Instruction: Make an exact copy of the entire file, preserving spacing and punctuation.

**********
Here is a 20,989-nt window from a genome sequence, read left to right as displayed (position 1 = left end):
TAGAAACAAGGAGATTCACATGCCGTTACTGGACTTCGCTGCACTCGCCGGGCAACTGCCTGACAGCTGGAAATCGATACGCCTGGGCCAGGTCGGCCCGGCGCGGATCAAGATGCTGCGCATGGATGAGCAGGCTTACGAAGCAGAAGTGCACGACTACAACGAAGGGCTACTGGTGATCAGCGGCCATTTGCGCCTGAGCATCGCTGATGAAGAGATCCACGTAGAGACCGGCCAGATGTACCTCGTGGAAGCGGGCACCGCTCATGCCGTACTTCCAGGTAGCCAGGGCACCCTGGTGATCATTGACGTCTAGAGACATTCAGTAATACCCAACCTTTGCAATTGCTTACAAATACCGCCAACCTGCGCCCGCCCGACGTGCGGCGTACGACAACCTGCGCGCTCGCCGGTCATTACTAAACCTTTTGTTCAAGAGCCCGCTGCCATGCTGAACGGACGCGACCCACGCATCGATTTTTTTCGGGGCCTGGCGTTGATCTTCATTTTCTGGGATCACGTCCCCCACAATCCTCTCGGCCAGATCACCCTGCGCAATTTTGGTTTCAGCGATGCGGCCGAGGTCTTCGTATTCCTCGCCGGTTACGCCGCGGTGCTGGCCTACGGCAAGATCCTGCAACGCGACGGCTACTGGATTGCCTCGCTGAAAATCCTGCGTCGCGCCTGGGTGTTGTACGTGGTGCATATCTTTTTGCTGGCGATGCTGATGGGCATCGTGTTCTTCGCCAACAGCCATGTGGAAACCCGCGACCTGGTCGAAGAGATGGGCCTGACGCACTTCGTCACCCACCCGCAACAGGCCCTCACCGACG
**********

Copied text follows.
Here is a 20,989-nt window from a genome sequence, read left to right as displayed (position 1 = left end):
TAGAAACAAGGAGATTCACATGCCGTTACTGGACTTCGCTGCACTCGCCGGGCAACTGCCTGACAGCTGGAAATCGATACGCCTGGGCCAGGTCGGCCCGGCGCGGATCAAGATGCTGCGCATGGATGAGCAGGCTTACGAAGCAGAAGTGCACGACTACAACGAAGGGCTACTGGTGATCAGCGGCCATTTGCGCCTGAGCATCGCTGATGAAGAGATCCACGTAGAGACCGGCCAGATGTACCTCGTGGAAGCGGGCACCGCTCATGCCGTACTTCCAGGTAGCCAGGGCACCCTGGTGATCATTGACGTCTAGAGACATTCAGTAATACCCAACCTTTGCAATTGCTTACAAATACCGCCAACCTGCGCCCGCCCGACGTGCGGCGTACGACAACCTGCGCGCTCGCCGGTCATTACTAAACCTTTTGTTCAAGAGCCCGCTGCCATGCTGAACGGACGCGACCCACGCATCGATTTTTTTCGGGGCCTGGCGTTGATCTTCATTTTCTGGGATCACGTCCCCCACAATCCTCTCGGCCAGATCACCCTGCGCAATTTTGGTTTCAGCGATGCGGCCGAGGTCTTCGTATTCCTCGCCGGTTACGCCGCGGTGCTGGCCTACGGCAAGATCCTGCAACGCGACGGCTACTGGATTGCCTCGCTGAAAATCCTGCGTCGCGCCTGGGTGTTGTACGTGGTGCATATCTTTTTGCTGGCGATGCTGATGGGCATCGTGTTCTTCGCCAACAGCCATGTGGAAACCCGCGACCTGGTCGAAGAGATGGGCCTGACGCACTTCGTCACCCACCCGCAACAGGCCCTCACCGACG